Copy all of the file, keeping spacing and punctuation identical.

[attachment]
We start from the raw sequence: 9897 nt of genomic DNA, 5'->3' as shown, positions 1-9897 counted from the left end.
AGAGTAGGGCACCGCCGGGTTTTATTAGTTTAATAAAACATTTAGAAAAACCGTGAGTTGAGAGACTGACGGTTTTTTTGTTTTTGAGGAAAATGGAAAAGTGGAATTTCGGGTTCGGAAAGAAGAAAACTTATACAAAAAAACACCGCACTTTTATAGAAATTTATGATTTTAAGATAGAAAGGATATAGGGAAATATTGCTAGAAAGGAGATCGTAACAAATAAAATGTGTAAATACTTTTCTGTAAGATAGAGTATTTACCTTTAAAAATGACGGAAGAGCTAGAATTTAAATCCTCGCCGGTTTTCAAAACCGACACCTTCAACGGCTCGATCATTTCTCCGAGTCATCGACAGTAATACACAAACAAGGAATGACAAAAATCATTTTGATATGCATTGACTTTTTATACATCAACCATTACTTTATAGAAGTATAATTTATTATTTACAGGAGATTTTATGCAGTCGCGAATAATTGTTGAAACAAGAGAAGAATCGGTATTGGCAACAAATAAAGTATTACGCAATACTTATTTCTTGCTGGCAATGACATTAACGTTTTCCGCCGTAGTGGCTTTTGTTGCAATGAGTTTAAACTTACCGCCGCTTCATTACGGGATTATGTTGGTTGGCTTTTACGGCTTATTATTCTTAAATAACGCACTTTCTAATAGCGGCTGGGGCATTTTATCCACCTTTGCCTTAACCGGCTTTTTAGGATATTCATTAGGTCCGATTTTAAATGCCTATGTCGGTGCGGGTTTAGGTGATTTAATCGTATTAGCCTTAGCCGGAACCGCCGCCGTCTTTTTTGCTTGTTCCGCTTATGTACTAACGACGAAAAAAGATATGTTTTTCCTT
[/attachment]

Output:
We start from the raw sequence: 9897 nt of genomic DNA, 5'->3' as shown, positions 1-9897 counted from the left end.
AGAGTAGGGCACCGCCGGGTTTTATTAGTTTAATAAAACATTTAGAAAAACCGTGAGTTGAGAGACTGACGGTTTTTTTGTTTTTGAGGAAAATGGAAAAGTGGAATTTCGGGTTCGGAAAGAAGAAAACTTATACAAAAAAACACCGCACTTTTATAGAAATTTATGATTTTAAGATAGAAAGGATATAGGGAAATATTGCTAGAAAGGAGATCGTAACAAATAAAATGTGTAAATACTTTTCTGTAAGATAGAGTATTTACCTTTAAAAATGACGGAAGAGCTAGAATTTAAATCCTCGCCGGTTTTCAAAACCGACACCTTCAACGGCTCGATCATTTCTCCGAGTCATCGACAGTAATACACAAACAAGGAATGACAAAAATCATTTTGATATGCATTGACTTTTTATACATCAACCATTACTTTATAGAAGTATAATTTATTATTTACAGGAGATTTTATGCAGTCGCGAATAATTGTTGAAACAAGAGAAGAATCGGTATTGGCAACAAATAAAGTATTACGCAATACTTATTTCTTGCTGGCAATGACATTAACGTTTTCCGCCGTAGTGGCTTTTGTTGCAATGAGTTTAAACTTACCGCCGCTTCATTACGGGATTATGTTGGTTGGCTTTTACGGCTTATTATTCTTAAATAACGCACTTTCTAATAGCGGCTGGGGCATTTTATCCACCTTTGCCTTAACCGGCTTTTTAGGATATTCATTAGGTCCGATTTTAAATGCCTATGTCGGTGCGGGTTTAGGTGATTTAATCGTATTAGCCTTAGCCGGAACCGCCGCCGTCTTTTTTGCTTGTTCCGCTTATGTACTAACGACGAAAAAAGATATGTTTTTCCTT